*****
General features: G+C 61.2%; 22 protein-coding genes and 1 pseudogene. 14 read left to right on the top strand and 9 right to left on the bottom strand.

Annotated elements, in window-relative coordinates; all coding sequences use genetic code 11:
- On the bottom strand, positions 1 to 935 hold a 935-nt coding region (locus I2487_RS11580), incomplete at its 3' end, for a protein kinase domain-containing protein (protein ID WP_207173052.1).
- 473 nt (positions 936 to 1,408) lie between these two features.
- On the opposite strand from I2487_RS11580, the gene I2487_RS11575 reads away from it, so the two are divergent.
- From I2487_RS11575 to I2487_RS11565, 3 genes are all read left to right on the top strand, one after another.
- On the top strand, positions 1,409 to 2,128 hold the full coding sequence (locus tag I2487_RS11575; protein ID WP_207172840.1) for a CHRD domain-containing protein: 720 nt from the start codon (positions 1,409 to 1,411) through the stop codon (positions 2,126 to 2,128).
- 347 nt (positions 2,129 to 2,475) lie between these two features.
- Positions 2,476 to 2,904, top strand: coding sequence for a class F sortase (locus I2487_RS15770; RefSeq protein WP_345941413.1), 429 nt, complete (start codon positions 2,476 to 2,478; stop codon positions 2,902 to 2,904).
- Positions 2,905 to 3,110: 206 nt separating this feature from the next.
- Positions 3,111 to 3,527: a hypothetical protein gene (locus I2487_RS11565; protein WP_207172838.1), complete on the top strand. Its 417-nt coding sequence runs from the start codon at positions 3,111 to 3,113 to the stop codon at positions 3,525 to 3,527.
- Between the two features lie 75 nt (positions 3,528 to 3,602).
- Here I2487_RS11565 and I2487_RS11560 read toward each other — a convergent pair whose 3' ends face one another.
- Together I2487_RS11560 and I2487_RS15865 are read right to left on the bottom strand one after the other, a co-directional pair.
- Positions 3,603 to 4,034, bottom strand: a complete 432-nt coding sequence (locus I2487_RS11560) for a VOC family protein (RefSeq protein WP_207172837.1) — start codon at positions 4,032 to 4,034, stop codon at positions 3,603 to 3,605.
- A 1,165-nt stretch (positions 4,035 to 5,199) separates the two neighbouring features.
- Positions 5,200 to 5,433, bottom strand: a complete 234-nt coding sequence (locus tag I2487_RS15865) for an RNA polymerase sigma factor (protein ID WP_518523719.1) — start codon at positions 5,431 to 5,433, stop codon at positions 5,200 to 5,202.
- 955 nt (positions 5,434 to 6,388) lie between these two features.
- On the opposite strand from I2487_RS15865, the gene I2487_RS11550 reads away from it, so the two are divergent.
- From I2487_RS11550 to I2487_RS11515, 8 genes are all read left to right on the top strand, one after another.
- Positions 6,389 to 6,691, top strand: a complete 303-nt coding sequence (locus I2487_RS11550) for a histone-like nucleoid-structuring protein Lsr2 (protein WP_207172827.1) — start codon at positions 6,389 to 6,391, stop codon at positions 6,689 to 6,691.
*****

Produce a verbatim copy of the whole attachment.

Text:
General features: G+C 61.2%; 22 protein-coding genes and 1 pseudogene. 14 read left to right on the top strand and 9 right to left on the bottom strand.

Annotated elements, in window-relative coordinates; all coding sequences use genetic code 11:
- On the bottom strand, positions 1 to 935 hold a 935-nt coding region (locus I2487_RS11580), incomplete at its 3' end, for a protein kinase domain-containing protein (protein ID WP_207173052.1).
- 473 nt (positions 936 to 1,408) lie between these two features.
- On the opposite strand from I2487_RS11580, the gene I2487_RS11575 reads away from it, so the two are divergent.
- From I2487_RS11575 to I2487_RS11565, 3 genes are all read left to right on the top strand, one after another.
- On the top strand, positions 1,409 to 2,128 hold the full coding sequence (locus tag I2487_RS11575; protein ID WP_207172840.1) for a CHRD domain-containing protein: 720 nt from the start codon (positions 1,409 to 1,411) through the stop codon (positions 2,126 to 2,128).
- 347 nt (positions 2,129 to 2,475) lie between these two features.
- Positions 2,476 to 2,904, top strand: coding sequence for a class F sortase (locus I2487_RS15770; RefSeq protein WP_345941413.1), 429 nt, complete (start codon positions 2,476 to 2,478; stop codon positions 2,902 to 2,904).
- Positions 2,905 to 3,110: 206 nt separating this feature from the next.
- Positions 3,111 to 3,527: a hypothetical protein gene (locus I2487_RS11565; protein WP_207172838.1), complete on the top strand. Its 417-nt coding sequence runs from the start codon at positions 3,111 to 3,113 to the stop codon at positions 3,525 to 3,527.
- Between the two features lie 75 nt (positions 3,528 to 3,602).
- Here I2487_RS11565 and I2487_RS11560 read toward each other — a convergent pair whose 3' ends face one another.
- Together I2487_RS11560 and I2487_RS15865 are read right to left on the bottom strand one after the other, a co-directional pair.
- Positions 3,603 to 4,034, bottom strand: a complete 432-nt coding sequence (locus I2487_RS11560) for a VOC family protein (RefSeq protein WP_207172837.1) — start codon at positions 4,032 to 4,034, stop codon at positions 3,603 to 3,605.
- A 1,165-nt stretch (positions 4,035 to 5,199) separates the two neighbouring features.
- Positions 5,200 to 5,433, bottom strand: a complete 234-nt coding sequence (locus tag I2487_RS15865) for an RNA polymerase sigma factor (protein ID WP_518523719.1) — start codon at positions 5,431 to 5,433, stop codon at positions 5,200 to 5,202.
- 955 nt (positions 5,434 to 6,388) lie between these two features.
- On the opposite strand from I2487_RS15865, the gene I2487_RS11550 reads away from it, so the two are divergent.
- From I2487_RS11550 to I2487_RS11515, 8 genes are all read left to right on the top strand, one after another.
- Positions 6,389 to 6,691, top strand: a complete 303-nt coding sequence (locus I2487_RS11550) for a histone-like nucleoid-structuring protein Lsr2 (protein WP_207172827.1) — start codon at positions 6,389 to 6,391, stop codon at positions 6,689 to 6,691.